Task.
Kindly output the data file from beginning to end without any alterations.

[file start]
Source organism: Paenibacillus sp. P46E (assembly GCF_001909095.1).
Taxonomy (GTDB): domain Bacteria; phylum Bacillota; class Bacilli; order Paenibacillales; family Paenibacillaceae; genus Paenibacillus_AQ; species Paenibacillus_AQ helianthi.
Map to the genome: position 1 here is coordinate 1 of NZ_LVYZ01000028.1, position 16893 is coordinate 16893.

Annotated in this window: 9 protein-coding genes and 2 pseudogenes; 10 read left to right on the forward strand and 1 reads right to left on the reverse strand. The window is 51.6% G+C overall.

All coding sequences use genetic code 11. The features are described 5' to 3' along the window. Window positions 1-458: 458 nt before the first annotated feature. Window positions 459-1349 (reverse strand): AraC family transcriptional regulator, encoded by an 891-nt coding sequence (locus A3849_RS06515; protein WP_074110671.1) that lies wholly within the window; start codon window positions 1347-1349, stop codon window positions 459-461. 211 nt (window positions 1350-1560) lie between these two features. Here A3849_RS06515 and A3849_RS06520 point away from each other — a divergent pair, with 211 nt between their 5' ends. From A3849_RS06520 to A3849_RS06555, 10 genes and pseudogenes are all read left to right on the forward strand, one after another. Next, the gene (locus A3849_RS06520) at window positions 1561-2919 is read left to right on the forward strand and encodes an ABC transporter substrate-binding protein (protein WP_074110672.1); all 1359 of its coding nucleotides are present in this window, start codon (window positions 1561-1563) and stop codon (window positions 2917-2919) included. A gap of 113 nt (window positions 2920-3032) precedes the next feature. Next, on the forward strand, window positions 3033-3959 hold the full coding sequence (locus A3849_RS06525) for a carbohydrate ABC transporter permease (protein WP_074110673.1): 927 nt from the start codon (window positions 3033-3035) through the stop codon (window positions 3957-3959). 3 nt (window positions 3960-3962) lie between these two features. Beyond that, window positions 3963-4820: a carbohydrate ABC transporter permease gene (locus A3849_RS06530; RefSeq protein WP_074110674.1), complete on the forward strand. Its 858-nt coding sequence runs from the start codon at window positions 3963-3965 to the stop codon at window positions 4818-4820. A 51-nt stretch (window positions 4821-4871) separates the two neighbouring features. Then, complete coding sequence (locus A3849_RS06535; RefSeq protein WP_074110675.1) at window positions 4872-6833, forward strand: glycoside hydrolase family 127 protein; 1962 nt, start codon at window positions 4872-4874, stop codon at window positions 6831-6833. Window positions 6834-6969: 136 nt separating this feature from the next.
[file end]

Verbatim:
Source organism: Paenibacillus sp. P46E (assembly GCF_001909095.1).
Taxonomy (GTDB): domain Bacteria; phylum Bacillota; class Bacilli; order Paenibacillales; family Paenibacillaceae; genus Paenibacillus_AQ; species Paenibacillus_AQ helianthi.
Map to the genome: position 1 here is coordinate 1 of NZ_LVYZ01000028.1, position 16893 is coordinate 16893.

Annotated in this window: 9 protein-coding genes and 2 pseudogenes; 10 read left to right on the forward strand and 1 reads right to left on the reverse strand. The window is 51.6% G+C overall.

All coding sequences use genetic code 11. The features are described 5' to 3' along the window. Window positions 1-458: 458 nt before the first annotated feature. Window positions 459-1349 (reverse strand): AraC family transcriptional regulator, encoded by an 891-nt coding sequence (locus A3849_RS06515; protein WP_074110671.1) that lies wholly within the window; start codon window positions 1347-1349, stop codon window positions 459-461. 211 nt (window positions 1350-1560) lie between these two features. Here A3849_RS06515 and A3849_RS06520 point away from each other — a divergent pair, with 211 nt between their 5' ends. From A3849_RS06520 to A3849_RS06555, 10 genes and pseudogenes are all read left to right on the forward strand, one after another. Next, the gene (locus A3849_RS06520) at window positions 1561-2919 is read left to right on the forward strand and encodes an ABC transporter substrate-binding protein (protein WP_074110672.1); all 1359 of its coding nucleotides are present in this window, start codon (window positions 1561-1563) and stop codon (window positions 2917-2919) included. A gap of 113 nt (window positions 2920-3032) precedes the next feature. Next, on the forward strand, window positions 3033-3959 hold the full coding sequence (locus A3849_RS06525) for a carbohydrate ABC transporter permease (protein WP_074110673.1): 927 nt from the start codon (window positions 3033-3035) through the stop codon (window positions 3957-3959). 3 nt (window positions 3960-3962) lie between these two features. Beyond that, window positions 3963-4820: a carbohydrate ABC transporter permease gene (locus A3849_RS06530; RefSeq protein WP_074110674.1), complete on the forward strand. Its 858-nt coding sequence runs from the start codon at window positions 3963-3965 to the stop codon at window positions 4818-4820. A 51-nt stretch (window positions 4821-4871) separates the two neighbouring features. Then, complete coding sequence (locus A3849_RS06535; RefSeq protein WP_074110675.1) at window positions 4872-6833, forward strand: glycoside hydrolase family 127 protein; 1962 nt, start codon at window positions 4872-4874, stop codon at window positions 6831-6833. Window positions 6834-6969: 136 nt separating this feature from the next.